Dzing!


Notes: Review by Luca Turin, “Perfumes: The A-Z Guide” (via see more). Image Source: Pinterest

inability to grasp the most central aspects of human life

martin-stranka

It is to say, though, that if you believe that science provides no basis for God, then you are almost obligated to conclude that science provides no basis for meaning and, therefore, life itself doesn’t have any. In other words, existential claims have no weight; all knowledge is scientific knowledge. Yet the paradox is that scientific methodology is the product of human hands and thus cannot reach some permanent truth. We build scientific theories to organize and manipulate the world, to reduce phenomena into manageable units. Science is based on reproducibility and manufactured objectivity. As strong as that makes its ability to generate claims about matter and energy, it also makes scientific knowledge inapplicable to the existential, visceral nature of human life, which is unique and subjective and unpredictable. Science may provide the most useful way to organize empirical, reproducible data, but its power to do so is predicated on its inability to grasp the most central aspects of human life: hope, fear, love, hate, beauty, envy, honor, weakness, striving, suffering, virtue.

~ Paul Kalanithi, When Breath Becomes Air 


Notes:

That aching gap

mask-authenticity-portrait

I am still beset
by the same old lusts
and ego and emotions,
the endless nagging details and irritations –
that aching gap between
what I know and what I am.

~ Peter Matthiessen, The Snow Leopard


Source: Schonwieder

What is it that has etched itself into you?

Karl Ove Knausgård

“In the window before me I can vaguely see the image of my face.  Apart from my eyes, which are shining, and the part directly beneath, which dimly reflects light, the whole of the left side lies in shade.  Two deep furrows run down the forehead, one deep furrow runs down each cheek, all filled as it were with darkness, and when the eyes are staring and serious, and the mouth turned down at the corners it is impossible not to think of this face as somber.

What is it that has etched itself into you?”

~ Karl Ove Knausgaard (My Struggle: Book 2: A Man In Love. P.553)

 


I (finally) finished Knausgaard’s My Struggle: Book 1 and My Struggle: Book 2.  Highly recommended.

Related Post: That is when time begins to pick up speed (Karl Ove Knausgaard quote and bio)
Image Source: dagsavisen

That is when time begins to pick up speed

Karl Ove Knausgård

“As your perspective of the world increases not only is the pain it inflicts on you less but also its meaning. Understanding the world requires you to take a certain distance from it. Things that are too small to see with the naked eye, such as molecules and atoms, we magnify. Things that are too large, such as cloud formations, river deltas, constellations, we reduce. At length we bring it within the scope of our senses and we stabilize it with fixer. When it has been fixed we call it knowledge. Throughout our childhood and teenage years, we strive to attain the correct distance to objects and phenomena. We read, we learn, we experience, we make adjustments. Then one day we reach the point where all the necessary distances have been set, all the necessary systems have been put in place. That is when time begins to pick up speed.  It no longer meets any obstacles, everything is set, time races through our lives, the days pass by in a flash and before we know what is happening we are forty, fifty, fifty…Meaning requires content, content requires time, time requires resistance. Knowledge is distance, knowledge is status and the enemy of meaning.”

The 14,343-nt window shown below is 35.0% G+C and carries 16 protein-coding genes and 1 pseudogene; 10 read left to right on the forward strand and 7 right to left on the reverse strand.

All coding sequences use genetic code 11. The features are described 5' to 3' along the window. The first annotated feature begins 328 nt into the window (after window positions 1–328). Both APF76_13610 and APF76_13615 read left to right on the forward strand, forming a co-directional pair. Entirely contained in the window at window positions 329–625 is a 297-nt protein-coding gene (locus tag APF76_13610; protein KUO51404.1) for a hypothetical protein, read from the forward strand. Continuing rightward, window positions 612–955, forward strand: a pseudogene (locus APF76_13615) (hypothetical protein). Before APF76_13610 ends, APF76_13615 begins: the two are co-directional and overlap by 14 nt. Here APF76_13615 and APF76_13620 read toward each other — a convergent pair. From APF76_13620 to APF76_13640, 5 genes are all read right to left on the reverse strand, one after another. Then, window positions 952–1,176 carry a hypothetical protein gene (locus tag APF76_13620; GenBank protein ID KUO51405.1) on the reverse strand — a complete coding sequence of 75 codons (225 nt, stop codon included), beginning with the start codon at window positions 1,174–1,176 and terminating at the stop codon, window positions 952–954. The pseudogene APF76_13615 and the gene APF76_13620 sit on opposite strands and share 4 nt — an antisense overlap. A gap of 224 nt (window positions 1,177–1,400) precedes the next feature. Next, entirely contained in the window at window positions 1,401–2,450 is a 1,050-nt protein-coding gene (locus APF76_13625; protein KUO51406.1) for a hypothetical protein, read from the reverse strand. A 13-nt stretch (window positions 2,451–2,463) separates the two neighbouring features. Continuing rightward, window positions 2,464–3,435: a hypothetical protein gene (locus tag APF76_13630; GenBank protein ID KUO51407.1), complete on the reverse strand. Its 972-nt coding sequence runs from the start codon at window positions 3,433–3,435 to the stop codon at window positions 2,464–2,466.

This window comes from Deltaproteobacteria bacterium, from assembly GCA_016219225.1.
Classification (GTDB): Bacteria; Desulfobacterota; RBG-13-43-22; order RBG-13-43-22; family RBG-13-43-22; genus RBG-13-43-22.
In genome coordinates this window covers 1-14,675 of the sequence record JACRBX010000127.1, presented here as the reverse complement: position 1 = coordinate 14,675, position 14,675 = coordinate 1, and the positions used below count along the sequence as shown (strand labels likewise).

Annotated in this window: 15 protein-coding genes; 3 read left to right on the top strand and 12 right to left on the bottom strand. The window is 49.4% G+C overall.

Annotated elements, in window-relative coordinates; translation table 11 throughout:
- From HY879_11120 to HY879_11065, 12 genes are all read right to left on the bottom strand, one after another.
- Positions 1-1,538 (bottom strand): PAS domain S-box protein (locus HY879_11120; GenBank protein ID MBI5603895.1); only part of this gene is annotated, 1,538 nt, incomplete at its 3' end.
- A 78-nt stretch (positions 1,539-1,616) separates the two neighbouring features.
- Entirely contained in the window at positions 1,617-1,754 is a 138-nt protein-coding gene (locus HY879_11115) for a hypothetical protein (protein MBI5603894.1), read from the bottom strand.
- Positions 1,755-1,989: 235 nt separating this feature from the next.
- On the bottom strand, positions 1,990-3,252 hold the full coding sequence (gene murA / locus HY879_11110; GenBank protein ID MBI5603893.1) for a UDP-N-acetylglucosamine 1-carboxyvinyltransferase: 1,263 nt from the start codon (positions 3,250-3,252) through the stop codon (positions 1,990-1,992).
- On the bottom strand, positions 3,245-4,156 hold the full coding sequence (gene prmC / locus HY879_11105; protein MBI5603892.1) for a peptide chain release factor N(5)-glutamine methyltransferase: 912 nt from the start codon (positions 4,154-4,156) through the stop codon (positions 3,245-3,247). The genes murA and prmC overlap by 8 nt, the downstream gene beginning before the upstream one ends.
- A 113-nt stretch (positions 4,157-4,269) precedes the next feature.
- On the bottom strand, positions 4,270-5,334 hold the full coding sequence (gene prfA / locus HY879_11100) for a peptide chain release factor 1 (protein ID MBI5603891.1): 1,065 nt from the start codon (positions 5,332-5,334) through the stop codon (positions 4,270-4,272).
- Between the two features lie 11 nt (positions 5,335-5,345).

~ Karl Ove Knausgaard, My Struggle: Book One (p.14-15)


Karl Ove Knausgård (born 6 December 1968) is a Norwegian author, most known for six autobiographical books, called Min Kamp. While Knausgård´s two first books were well-received, it was with the “Min Kamp”-books that Knausgård became a household name in Norway, due to the books large success, as well as the controversy they raised.  In 2009, Knausgård published My Struggle – First Book, the first volume of a total of six autobiographical novels, which were published in 2009, 2010, and 2011. The six books total well over 3500 pages.  The “Min Kamp”-books caused massive controversy when they were released, and whether Knausgård goes too far in exposing the private lives of his friends and family, including his ex-wife, has been much debated in Norway. The books have nevertheless received almost universally favourable reviews and were, even before the final book’s publication, one of the greatest publishing phenomena in Norway ever. (Source: Wiki)

James Wood at the The New Yorker titled his book review “Total Recall“: “There is something ceaselessly compelling about Knausgaard’s book: even when I was bored, I was interested.”  Wood nails it.  I’m 50 pages in and I find myself spellbound by his life story.

Credits: Quote Source: My Struggle: Book One @ amazon.com. Bio Source: Wiki. Image Source: dagsavisen
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